In This Article Expand or collapse the "in this article" section Aeschylus’s Oresteia

  • Introduction
  • The Oresteia and the Transformation of Received Myth
  • Chorus, Meter, and Music in the Oresteia
  • Staging the Oresteia
  • Reception

Classics Aeschylus’s Oresteia
Robin Mitchell-Boyask
  • LAST REVIEWED: 11 January 2018
  • LAST MODIFIED: 11 January 2018
  • DOI: 10.1093/obo/9780195389661-0289


The Oresteia, the pinnacle, and likely the final production, of Aeschylus’s long career in Athens, was produced at the City Dionysia of 458 BCE, where it won the first prize. The Oresteian tetralogy consisted of four plays—Agamemnon, Libation Bearers (Choephori), Eumenides, and the satyr-play, Proteus, which was lost—with the first three plays forming the only trilogy to survive antiquity. Since Aeschylus died in Sicily two years later and there is no evidence of any Athenian productions in the intervening period, Aeschylus likely ended his career victoriously at the City Dionysia with the Oresteia. The theme of the Oresteia, justice, was a particularly urgent concern for a democracy that was still only a half-century old. To address this theme Aeschylus transformed from the Odyssey the myth of the final phases of the House of Atreus: the murder of Agamemnon by his wife Clytemnestra and cousin Aegisthus after the sack of Troy, and the consequent matricide committed by their son Orestes. Aeschylus, to maximize the dramatic potential of his theme, re-imagined the myth so that the system of justice as vendetta reaches an absolute crisis in the form of an intra-familial gender war that takes on a cosmic scale that results in the origins of the legal system wherein humans are held accountable for their actions and tried by other humans who are not party to those actions. In addressing justice through the origin of the Areopagus tribunal, Aeschylus, uncharacteristically for Greek tragedy, engaged one of the most explosive political issues of this time, since, a few years earlier, Ephialtes, attempting to check the power of aristocratic institutions like the Areopagus, stripped it of its broader powers, but was assassinated shortly after the changes were instituted. The Oresteia also participated in major changes to Athenian dramaturgy, as Aeschylus used—possibly for the first time—the skēnē building, the wheeled cart (ekkyklêma), and a third actor.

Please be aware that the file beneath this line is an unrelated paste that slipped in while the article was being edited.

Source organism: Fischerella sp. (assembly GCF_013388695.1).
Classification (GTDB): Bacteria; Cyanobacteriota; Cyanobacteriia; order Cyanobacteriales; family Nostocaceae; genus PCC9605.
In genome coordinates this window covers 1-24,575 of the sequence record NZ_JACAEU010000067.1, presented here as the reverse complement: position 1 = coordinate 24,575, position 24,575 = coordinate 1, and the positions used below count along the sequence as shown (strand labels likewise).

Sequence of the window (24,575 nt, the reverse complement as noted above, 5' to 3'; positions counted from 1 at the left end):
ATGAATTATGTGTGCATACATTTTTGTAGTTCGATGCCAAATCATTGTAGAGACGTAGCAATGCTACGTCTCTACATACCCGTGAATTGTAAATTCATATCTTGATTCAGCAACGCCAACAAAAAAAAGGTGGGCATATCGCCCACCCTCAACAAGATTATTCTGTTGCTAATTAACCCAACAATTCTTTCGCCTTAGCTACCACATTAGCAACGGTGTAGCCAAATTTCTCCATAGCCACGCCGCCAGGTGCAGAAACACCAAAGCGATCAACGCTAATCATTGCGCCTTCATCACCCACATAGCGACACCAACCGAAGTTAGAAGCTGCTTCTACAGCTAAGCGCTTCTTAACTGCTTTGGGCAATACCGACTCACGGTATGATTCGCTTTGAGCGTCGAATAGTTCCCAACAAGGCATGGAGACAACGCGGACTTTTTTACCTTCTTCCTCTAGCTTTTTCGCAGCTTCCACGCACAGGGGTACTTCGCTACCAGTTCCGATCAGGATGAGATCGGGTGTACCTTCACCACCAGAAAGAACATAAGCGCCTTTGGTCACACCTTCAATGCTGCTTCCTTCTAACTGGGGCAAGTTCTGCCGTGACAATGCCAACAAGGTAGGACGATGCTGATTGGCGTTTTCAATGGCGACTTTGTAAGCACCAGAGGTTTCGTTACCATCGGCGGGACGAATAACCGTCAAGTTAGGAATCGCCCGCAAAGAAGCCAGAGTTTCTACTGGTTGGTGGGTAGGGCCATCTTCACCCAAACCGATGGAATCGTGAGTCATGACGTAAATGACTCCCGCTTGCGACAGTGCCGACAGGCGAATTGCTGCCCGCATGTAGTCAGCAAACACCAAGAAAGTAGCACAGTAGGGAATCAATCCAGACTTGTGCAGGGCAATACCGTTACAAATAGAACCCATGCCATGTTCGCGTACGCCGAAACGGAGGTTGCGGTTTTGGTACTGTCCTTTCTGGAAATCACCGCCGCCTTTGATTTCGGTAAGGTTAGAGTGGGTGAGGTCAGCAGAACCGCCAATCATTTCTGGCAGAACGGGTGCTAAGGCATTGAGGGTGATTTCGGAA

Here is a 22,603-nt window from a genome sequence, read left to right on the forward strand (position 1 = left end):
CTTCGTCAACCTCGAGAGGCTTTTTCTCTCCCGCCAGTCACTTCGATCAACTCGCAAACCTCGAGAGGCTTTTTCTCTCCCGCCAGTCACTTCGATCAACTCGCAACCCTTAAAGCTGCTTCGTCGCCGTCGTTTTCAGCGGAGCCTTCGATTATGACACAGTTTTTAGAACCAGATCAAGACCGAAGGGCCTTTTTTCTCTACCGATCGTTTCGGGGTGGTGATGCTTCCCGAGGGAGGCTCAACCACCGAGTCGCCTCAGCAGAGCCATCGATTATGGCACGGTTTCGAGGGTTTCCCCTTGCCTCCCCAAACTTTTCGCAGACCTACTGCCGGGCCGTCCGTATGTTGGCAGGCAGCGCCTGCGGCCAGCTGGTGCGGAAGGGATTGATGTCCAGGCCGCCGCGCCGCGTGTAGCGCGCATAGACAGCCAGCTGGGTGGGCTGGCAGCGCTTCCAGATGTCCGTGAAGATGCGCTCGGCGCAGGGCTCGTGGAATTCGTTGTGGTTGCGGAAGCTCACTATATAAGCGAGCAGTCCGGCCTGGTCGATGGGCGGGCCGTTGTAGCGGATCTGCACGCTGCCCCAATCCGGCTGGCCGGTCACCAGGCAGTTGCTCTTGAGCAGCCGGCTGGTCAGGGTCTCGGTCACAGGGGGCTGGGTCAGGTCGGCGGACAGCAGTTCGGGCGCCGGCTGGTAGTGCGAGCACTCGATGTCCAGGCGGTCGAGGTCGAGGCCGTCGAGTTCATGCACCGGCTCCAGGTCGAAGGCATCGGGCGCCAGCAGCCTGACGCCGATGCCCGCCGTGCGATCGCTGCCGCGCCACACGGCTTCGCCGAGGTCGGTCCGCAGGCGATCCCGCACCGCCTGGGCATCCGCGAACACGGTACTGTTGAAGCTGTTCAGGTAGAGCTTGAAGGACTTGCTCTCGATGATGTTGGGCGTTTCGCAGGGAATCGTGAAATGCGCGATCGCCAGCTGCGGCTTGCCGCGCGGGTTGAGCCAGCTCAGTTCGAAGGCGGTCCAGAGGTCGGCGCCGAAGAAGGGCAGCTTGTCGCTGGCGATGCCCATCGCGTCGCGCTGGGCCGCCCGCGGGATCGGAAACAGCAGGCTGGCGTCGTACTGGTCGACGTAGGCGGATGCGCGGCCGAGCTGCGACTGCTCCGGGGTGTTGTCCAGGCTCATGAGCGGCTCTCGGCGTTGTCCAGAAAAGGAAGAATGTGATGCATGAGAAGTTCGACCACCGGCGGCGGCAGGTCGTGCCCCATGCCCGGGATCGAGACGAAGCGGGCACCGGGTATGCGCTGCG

Resources for the Study of the Oresteia

For information on the biography of Aeschylus, general overviews of Aeschylus, bibliographies, and texts and commentaries, See the Oxford Bibliographies in Classics article Aeschylus.

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